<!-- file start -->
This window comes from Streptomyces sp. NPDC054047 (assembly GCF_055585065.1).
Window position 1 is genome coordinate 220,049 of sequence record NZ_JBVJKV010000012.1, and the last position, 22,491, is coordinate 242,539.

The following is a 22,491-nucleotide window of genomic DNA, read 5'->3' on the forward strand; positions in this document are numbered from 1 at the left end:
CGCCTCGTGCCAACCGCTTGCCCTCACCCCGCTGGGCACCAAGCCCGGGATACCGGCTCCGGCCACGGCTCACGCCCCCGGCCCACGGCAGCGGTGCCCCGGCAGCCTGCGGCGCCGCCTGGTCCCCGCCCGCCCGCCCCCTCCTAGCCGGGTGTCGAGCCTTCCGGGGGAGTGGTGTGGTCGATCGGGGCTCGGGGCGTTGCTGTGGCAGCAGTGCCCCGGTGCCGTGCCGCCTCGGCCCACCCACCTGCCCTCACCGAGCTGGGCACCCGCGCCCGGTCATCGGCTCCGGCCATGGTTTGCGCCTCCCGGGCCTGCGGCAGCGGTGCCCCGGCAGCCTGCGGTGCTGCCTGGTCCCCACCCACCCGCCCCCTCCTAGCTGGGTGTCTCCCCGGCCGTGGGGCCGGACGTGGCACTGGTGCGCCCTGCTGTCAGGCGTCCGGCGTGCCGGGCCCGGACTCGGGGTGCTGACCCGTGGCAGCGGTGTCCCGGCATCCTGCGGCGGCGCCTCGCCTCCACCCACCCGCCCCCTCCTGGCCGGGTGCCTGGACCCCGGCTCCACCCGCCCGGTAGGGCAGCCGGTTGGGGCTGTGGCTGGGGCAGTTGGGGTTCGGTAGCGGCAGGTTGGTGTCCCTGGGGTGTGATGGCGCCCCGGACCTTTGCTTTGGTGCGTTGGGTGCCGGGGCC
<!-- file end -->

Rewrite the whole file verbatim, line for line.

This window comes from Streptomyces sp. NPDC054047 (assembly GCF_055585065.1).
Window position 1 is genome coordinate 220,049 of sequence record NZ_JBVJKV010000012.1, and the last position, 22,491, is coordinate 242,539.

The following is a 22,491-nucleotide window of genomic DNA, read 5'->3' on the forward strand; positions in this document are numbered from 1 at the left end:
CGCCTCGTGCCAACCGCTTGCCCTCACCCCGCTGGGCACCAAGCCCGGGATACCGGCTCCGGCCACGGCTCACGCCCCCGGCCCACGGCAGCGGTGCCCCGGCAGCCTGCGGCGCCGCCTGGTCCCCGCCCGCCCGCCCCCTCCTAGCCGGGTGTCGAGCCTTCCGGGGGAGTGGTGTGGTCGATCGGGGCTCGGGGCGTTGCTGTGGCAGCAGTGCCCCGGTGCCGTGCCGCCTCGGCCCACCCACCTGCCCTCACCGAGCTGGGCACCCGCGCCCGGTCATCGGCTCCGGCCATGGTTTGCGCCTCCCGGGCCTGCGGCAGCGGTGCCCCGGCAGCCTGCGGTGCTGCCTGGTCCCCACCCACCCGCCCCCTCCTAGCTGGGTGTCTCCCCGGCCGTGGGGCCGGACGTGGCACTGGTGCGCCCTGCTGTCAGGCGTCCGGCGTGCCGGGCCCGGACTCGGGGTGCTGACCCGTGGCAGCGGTGTCCCGGCATCCTGCGGCGGCGCCTCGCCTCCACCCACCCGCCCCCTCCTGGCCGGGTGCCTGGACCCCGGCTCCACCCGCCCGGTAGGGCAGCCGGTTGGGGCTGTGGCTGGGGCAGTTGGGGTTCGGTAGCGGCAGGTTGGTGTCCCTGGGGTGTGATGGCGCCCCGGACCTTTGCTTTGGTGCGTTGGGTGCCGGGGCC